A "rio" export format consists of a tar file containing VM metadata and disk blocks. Example contents of a VM export:

$ tar -tvf test.xva
---------- 0/0           17391 1970-01-01 01:00 ova.xml
---------- 0/0         1048576 1970-01-01 01:00 Ref:946/00000000
---------- 0/0              40 1970-01-01 01:00 Ref:946/00000000.checksum
---------- 0/0         1048576 1970-01-01 01:00 Ref:946/00000007
---------- 0/0              40 1970-01-01 01:00 Ref:946/00000007.checksum
---------- 0/0         1048576 1970-01-01 01:00 Ref:949/00000000
---------- 0/0              40 1970-01-01 01:00 Ref:949/00000000.checksum
---------- 0/0         1048576 1970-01-01 01:00 Ref:949/00000003
---------- 0/0              40 1970-01-01 01:00 Ref:949/00000003.checksum

The ova.xml contains a set of records, one per object in the xapi database. For a VM it will include VBDs, VDIs, SRs, VIFs, Networks. If requested at export time it will also include details of VM snapshots, their VBDs, VDIs etc. The objects are linked together by references (Ref:xxx). The disk content corresponding to VDI with reference Ref:946 will be in a subdirectory called "Ref:946" (see the listing above).

The disk data is stored in a sequence of chunks. The size of each chunk is arbitrary but the common size is 1MiB. The chunks are ordered in a sequence, and the filename encodes a *sequence number* (not a disk offset). The first block is always present and given sequence number 00000000. Gaps in the sequence number space signal the presence of empty blocks, each the same size as the first block. For example, in the Ref:946 disk above, there is a gap of 6 between block 00000000 and 00000007, signalling the presence of 6 empty blocks of size 1MiB. The last block is always present to give a reader confidence that the stream has not been truncated.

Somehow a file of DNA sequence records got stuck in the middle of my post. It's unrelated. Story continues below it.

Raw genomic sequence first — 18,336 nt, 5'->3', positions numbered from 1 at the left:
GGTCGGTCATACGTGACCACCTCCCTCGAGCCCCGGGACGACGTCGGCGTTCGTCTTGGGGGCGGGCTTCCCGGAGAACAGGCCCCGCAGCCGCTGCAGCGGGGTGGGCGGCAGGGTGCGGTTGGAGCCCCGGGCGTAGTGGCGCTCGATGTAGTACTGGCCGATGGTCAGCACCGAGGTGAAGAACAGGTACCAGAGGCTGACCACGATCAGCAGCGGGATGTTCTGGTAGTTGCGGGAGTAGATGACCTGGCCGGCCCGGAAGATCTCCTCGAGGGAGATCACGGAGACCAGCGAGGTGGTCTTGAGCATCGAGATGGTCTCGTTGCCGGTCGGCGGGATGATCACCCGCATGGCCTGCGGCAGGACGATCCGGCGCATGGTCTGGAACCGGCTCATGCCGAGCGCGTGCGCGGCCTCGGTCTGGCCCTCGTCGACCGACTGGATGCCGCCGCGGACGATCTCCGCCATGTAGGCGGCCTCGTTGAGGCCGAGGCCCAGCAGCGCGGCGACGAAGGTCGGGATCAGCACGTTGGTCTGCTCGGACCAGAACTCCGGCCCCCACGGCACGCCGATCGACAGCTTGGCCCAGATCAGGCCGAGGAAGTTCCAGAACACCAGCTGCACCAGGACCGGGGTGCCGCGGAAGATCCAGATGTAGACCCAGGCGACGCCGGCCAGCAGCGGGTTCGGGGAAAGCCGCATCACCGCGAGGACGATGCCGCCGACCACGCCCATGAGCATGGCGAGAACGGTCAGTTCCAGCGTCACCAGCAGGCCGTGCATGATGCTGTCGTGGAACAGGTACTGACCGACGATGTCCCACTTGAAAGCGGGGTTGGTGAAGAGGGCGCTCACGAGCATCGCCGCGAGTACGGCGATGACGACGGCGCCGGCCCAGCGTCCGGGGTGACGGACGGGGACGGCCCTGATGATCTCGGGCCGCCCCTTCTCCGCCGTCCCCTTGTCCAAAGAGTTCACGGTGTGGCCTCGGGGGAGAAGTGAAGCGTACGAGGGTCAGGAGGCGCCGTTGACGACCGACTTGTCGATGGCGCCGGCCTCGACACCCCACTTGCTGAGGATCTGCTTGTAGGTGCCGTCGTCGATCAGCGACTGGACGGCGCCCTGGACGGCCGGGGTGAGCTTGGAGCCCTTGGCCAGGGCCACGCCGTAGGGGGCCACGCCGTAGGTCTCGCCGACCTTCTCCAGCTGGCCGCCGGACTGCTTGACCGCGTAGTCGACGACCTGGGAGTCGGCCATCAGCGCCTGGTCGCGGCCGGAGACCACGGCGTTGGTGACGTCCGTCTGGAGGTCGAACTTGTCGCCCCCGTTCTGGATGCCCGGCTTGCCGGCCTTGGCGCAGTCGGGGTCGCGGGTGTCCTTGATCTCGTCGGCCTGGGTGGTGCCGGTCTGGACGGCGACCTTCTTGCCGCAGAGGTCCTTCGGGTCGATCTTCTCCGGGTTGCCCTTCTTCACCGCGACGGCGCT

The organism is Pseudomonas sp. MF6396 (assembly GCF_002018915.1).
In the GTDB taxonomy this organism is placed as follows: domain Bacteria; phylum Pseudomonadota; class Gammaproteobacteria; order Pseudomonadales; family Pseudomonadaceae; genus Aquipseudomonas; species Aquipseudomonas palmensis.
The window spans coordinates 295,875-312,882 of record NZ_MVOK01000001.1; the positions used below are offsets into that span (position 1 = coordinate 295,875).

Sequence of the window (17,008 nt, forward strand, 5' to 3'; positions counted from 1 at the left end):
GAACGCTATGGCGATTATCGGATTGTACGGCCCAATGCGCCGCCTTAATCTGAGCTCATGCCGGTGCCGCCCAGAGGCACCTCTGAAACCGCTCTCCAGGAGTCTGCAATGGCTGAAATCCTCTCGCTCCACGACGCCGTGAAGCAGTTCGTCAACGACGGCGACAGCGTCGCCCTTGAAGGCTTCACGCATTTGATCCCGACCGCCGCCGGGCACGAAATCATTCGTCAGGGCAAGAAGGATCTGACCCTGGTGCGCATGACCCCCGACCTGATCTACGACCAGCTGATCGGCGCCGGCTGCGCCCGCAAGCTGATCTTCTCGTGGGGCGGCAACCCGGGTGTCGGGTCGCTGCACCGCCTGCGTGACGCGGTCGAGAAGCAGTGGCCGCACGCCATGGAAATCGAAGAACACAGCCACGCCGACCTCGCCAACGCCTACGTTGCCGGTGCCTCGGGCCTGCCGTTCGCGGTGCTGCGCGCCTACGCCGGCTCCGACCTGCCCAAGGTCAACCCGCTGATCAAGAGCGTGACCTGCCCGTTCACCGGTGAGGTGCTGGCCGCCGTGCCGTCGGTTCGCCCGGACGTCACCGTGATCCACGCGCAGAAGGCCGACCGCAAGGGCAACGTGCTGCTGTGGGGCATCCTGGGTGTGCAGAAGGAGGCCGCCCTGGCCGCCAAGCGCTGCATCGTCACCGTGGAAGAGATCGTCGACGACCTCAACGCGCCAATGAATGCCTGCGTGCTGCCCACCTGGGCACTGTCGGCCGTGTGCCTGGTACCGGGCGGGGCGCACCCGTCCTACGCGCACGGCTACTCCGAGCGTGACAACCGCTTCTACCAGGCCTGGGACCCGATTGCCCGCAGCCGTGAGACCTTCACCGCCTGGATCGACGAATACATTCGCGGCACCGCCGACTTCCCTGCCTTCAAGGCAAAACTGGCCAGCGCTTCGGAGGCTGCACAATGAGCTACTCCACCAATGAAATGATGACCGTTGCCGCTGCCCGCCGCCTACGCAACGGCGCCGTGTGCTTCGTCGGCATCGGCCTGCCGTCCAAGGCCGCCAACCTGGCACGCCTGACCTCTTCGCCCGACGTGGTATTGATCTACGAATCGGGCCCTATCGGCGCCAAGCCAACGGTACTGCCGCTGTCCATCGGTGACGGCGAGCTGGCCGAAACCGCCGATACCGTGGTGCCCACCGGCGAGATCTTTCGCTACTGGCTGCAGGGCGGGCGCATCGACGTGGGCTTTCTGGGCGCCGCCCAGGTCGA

Each block is followed by a checksum. For a block with filename 00000000, the checksum would be 00000000.checksum. The checksum file contains the SHA1 of the disk contents in the corresponding data block, printed as a hex string i.e. the same output as given by

$ sha1sum Ref\:946/00000000 | cut -f 1 -d " "
3b71f43ff30f4b15b5cd85dd9e95ebc7e84eb5a3

Note it is legal to insert empty data blocks into the stream, which consume a sequence number and which have a file_size of 0. Exporters may wish to insert these empty blocks if they are taking the time to scan the outgoing data for blocks of zeroes, in order to keep the data flowing and to prevent a network middlebox from silently closing the (apparently idle) connection.

HTTP BITS via transfer VM

vhd manipulation through plugins

Desired use-cases

Principles

This section proposes some guiding principles to help guide the shape of the API.

Possibilities include:

  1. use of a nominated standard format for all exported and imported disk data (e.g. vhd now; qcow2 or vhdx later?). Note this doesn't say anything about the runtime format of the disk.
  2. always supporting resumption of interrupted transfers, since vhds are large

API changes